Hometown boy offers inspiration for thousands
Many of us who have been listening to radio personality Paul Harvey's "The Rest of the Story" for decades like to play a game. How successful we are often depends on how, shall we say, "experienced" we are.
"Abraham Lincoln!" we shout, spoiling the fun for anyone unfortunate enough to be sharing a radio with us, guessing at which arcane fact is connected with which prominent personality.
There was a special segment Friday, which should have rung a few bells in McCook memories.
Although mentioned only as Nebraska, those of us who grew up with Jerry Traylor, or those who have even met him in recent years, knew Harvey was talking about one of McCook's own.
Columnist and local historian Walt Sehnert knew him well, as he related in a May 2005 column, still available online at http://www.mccookgazette.com/story/1096811.html
Born with cerebral palsy, actually not expected to live, Traylor never the less did live, and with gusto that is the envy of most of us with fully-functioning bodies.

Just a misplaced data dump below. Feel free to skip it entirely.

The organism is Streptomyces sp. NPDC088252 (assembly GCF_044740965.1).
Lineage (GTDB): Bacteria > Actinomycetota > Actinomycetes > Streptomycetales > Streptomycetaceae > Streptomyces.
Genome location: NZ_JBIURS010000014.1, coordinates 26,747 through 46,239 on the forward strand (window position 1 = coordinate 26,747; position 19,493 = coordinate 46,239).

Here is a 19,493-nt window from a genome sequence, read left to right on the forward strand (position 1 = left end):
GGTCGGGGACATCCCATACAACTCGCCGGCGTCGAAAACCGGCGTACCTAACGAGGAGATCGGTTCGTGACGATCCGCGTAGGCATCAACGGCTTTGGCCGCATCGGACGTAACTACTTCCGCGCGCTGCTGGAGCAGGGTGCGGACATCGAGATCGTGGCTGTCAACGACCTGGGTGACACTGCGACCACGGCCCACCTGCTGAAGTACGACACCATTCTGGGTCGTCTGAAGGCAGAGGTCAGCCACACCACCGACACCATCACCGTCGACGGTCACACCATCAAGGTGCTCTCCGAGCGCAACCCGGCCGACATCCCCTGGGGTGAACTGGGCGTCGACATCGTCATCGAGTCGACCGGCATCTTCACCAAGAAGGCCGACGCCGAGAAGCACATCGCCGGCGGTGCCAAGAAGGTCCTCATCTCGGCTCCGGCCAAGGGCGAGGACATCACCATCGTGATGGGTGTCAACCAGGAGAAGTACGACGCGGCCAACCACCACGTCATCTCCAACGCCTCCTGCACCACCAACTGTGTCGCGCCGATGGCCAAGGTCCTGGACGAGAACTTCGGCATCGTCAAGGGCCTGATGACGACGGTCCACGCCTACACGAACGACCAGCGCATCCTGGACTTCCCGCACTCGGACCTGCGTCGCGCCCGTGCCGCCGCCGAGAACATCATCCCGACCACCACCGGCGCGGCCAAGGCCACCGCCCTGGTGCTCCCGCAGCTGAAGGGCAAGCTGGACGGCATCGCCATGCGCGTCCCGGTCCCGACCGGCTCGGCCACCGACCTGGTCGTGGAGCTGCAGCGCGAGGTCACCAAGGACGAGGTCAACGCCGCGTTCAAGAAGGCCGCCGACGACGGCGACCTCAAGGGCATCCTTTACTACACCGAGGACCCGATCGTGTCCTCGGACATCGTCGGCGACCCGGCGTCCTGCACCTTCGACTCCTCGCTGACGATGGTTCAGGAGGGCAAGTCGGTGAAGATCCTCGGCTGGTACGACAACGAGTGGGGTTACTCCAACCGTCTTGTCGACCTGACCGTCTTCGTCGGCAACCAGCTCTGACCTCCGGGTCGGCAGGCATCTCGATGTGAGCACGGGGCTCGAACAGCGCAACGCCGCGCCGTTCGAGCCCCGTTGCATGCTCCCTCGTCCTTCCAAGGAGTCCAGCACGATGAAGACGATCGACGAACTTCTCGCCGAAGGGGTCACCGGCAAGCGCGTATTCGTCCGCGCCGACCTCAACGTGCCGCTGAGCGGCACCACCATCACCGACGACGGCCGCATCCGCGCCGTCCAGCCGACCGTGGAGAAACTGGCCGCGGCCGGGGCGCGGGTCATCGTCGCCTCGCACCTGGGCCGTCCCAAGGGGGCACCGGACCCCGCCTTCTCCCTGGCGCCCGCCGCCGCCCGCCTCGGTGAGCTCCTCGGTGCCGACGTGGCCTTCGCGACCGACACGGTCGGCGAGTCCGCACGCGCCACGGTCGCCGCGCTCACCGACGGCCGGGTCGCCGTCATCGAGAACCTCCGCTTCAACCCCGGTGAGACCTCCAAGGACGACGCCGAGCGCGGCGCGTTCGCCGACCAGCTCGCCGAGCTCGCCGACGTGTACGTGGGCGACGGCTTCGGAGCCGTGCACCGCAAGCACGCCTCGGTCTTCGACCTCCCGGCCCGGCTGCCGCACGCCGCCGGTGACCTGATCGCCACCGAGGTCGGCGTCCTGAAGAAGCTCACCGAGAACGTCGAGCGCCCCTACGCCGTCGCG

The rest of the story centered on Traylor's struggle to walk the six blocks to school, using his crutches.
As many of us know, he not only made it to school -- asking for no special help -- but he went on to fully participate in college, including marathon dance contests and running marathons, an activity he continues to this day, racking up nearly 40, with a best time of 5 hours, 9 minutes.
Learning to love the mountains after his parents were transferred from McCook to Pueblo with the U.S. Bureau of Reclamation, Jerry not only became the first to climb Pike's Peak on crutches, but raced up it, three times.
That led a Rotary International executive to challenge Jerry to the challenge of his life, running across the United States on crutches.
With the help of Rotary groups across the country, he did just that, starting with a run across the Golden Gate Bridge in San Francisco and, 13 pairs of shoes and 28 sets of crutch tips later, crossing the Brooklyn Bridge in New York, 3,500 miles away.
Did he ever want to give up?
"There was not a day, not a mile that I did not consider giving up," he said. "But there were people all along the way that encouraged me."
Individually, all of us are tempted to give up, at one time or another. The temptation is just as strong for our communities, states and even the nation as we encounter new struggles we never imagined.
But when we are, we just have to think about guys like Jerry Traylor, who turned his "disability" into a springboard for an career offering inspiration to thousands of audiences.
It's a trait that will serve us well in the coming years.